To the endless frustration of their voters, opposition parties in Serbia have been in a constant instability ever since SNS came to power in 2012. During that time, there have been at least four parties and coalitions that seemed to be at the helm of the opposition before losing momentum due to various reasons—Democratic Party before its split in two in 2014, centrist-reformist Enough is Enough (Dosta je bilo, DJB-ECR) following the 2016 elections, former ombudsman Saša Janković in the wake of the 2017 presidential elections and, finally, the boycotting coalition Alliance for Serbia, which disbanded as soon as it delivered on its pledge not to participate in the 2020 elections.
Another problem for the opposition is the sheer number of players. There are presently more than 30 active organisations styling themselves as ‘opposition’. These two factors—constant shifts in the momentum and the large number of parties—are a powerful combination that disorients opposition voters.
Why is the number of parties that large, then? Firstly, there is a general tendency for opposition parties to split whenever the first serious disagreement hits, and later an unwillingness to merge or simply disband despite extremely poor election results. This can be seen as a part of the underdeveloped political culture that does not value loyalty to a party in victory or defeat. There is, however, another, more sinister factor at play.
It would be naïve to expect that SNS, with its vast resources, would not want to contribute to the divisions in the opposition. The party has co-opted some of the existing parties into Russia-style ‘opposition in name only’, keeping them propped up as separate organisations (many of the above-mentioned 30). It has even (allegedly) helped found several such organisations. The support of these parties on their own is negligible but taken together they usually chip away five to ten per cent of the vote.
So, let us say one is an opposition voter in Serbia. One is probably vaguely aware of the current opposition parties. But why would one commit to a single one? One has probably done so in the recent past, just to see that party split, crash in the elections, become irrelevant or a ‘tamed’ opposition to SNS. On top of that, one knows that none of the parties is going to participate in the elections on their own—they are too weak. One will decide when one sees the final coalitions and candidates. Additionally, following their boycott of the 2020 elections, one will have to wait and see who will participate at all.
These are major and overlooked reasons as to why the citizens do not know what to say to the pollsters. It is also a sort of an ongoing political experiment—how long will the potential opposition voters tolerate this situation until they just give up?
Changing the Polling Methodology
All this leads to a conclusion that, in order to capture the true feelings of the electorate in Serbia, one would have to do a different kind of polling, not strictly based on individual party preference. Pollster NSPM has been using this strategy since 2019, adding a category ‘I support the opposition, but I don’t know who exactly’. It regularly gets at least 15%. Given that the Alliance for Serbia polled at additional 15% before the boycott, these results neatly fit the theory of around 30% opposition voters.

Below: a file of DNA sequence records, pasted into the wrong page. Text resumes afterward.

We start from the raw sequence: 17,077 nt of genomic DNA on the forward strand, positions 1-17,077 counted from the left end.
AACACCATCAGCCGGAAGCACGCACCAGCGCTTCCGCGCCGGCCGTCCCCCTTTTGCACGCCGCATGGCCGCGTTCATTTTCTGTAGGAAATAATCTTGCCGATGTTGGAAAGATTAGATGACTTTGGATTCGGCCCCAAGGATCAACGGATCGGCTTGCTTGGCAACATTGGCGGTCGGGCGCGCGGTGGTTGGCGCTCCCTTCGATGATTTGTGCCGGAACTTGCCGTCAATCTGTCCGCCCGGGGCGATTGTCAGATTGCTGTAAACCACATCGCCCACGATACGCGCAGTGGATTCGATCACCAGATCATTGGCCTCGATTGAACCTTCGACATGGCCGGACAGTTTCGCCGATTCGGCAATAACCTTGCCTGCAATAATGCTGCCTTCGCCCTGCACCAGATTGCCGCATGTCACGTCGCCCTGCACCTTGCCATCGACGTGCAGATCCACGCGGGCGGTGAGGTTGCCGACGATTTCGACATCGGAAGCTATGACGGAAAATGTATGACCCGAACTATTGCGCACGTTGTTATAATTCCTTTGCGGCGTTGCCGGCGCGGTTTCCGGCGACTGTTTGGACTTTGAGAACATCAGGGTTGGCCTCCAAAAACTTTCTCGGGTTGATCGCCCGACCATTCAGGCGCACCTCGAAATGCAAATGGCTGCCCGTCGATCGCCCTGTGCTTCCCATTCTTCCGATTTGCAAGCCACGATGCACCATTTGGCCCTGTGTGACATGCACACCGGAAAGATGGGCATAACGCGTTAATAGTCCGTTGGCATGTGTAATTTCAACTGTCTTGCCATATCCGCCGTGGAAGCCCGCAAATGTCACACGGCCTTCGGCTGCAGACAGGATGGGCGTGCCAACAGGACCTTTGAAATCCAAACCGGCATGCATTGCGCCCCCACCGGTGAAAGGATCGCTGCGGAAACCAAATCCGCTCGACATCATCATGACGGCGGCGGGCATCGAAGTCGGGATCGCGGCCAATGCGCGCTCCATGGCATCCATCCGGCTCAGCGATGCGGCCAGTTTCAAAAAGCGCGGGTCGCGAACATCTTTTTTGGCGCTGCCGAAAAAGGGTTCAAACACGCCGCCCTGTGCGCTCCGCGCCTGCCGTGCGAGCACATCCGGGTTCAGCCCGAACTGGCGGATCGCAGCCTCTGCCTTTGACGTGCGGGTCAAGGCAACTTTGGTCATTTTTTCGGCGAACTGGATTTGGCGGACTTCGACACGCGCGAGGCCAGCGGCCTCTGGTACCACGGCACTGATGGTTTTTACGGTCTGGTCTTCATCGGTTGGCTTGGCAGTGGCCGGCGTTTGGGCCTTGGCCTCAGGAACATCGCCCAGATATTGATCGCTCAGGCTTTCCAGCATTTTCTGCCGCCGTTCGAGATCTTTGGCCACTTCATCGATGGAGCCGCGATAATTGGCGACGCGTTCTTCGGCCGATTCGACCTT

Why are these or similar methods, then, not used more widely? The answer, at least partially, is the political interest of the ruling party, which has a large influence on what kind of polling will appear in the media. When only party-preference polls are available to the public, they currently show 60% for SNS and three to four per cent for the nearest opposition party,. It is a one-of-a-kind political weapon that allows SNS to indirectly send a message along the lines of ‘See? Nobody comes close. If you’re an opposition activist, you should better give up. You are alone.’
Knowing this, the opposition recently made an attempt to reframe the situation. Freedom and Justice Party published a poll which simply asked the citizens ‘Will you vote for or against Aleksandar Vučić in the next year’s presidential election?’. 35.7% said for, 32.9% against and 31.4% said they wouldn’t vote. While every partisan poll should be taken with a grain of salt, these results are roughly similar to the 2017 presidential election result where Vučić won 55% of the votes cast. The problem for the opposition, of course, is that those 32.9% will probably split between multiple candidates.
The Elusive Opposition Unity
One does not need to be a political genius to see that it is in the interest of the opposition in Serbia to unite as much as possible. A potential Hungarian-style joint list and a single presidential candidate would probably attract at least 30% of the vote, perhaps even win over some voters from the ‘others’ group. It wouldn’t be enough to defeat SNS in the parliamentary and presidential elections announced for 2022, but it would at least show what many are simply missing today—that political opposition in Serbia, in fact, exists. It would certainly be an improvement compared to all election results since 2012. Nevertheless, the scenario of total unity still seems far-fetched, both due to the intra-opposition rivalries and the ‘divide and conquer’ strategy of the governing SNS.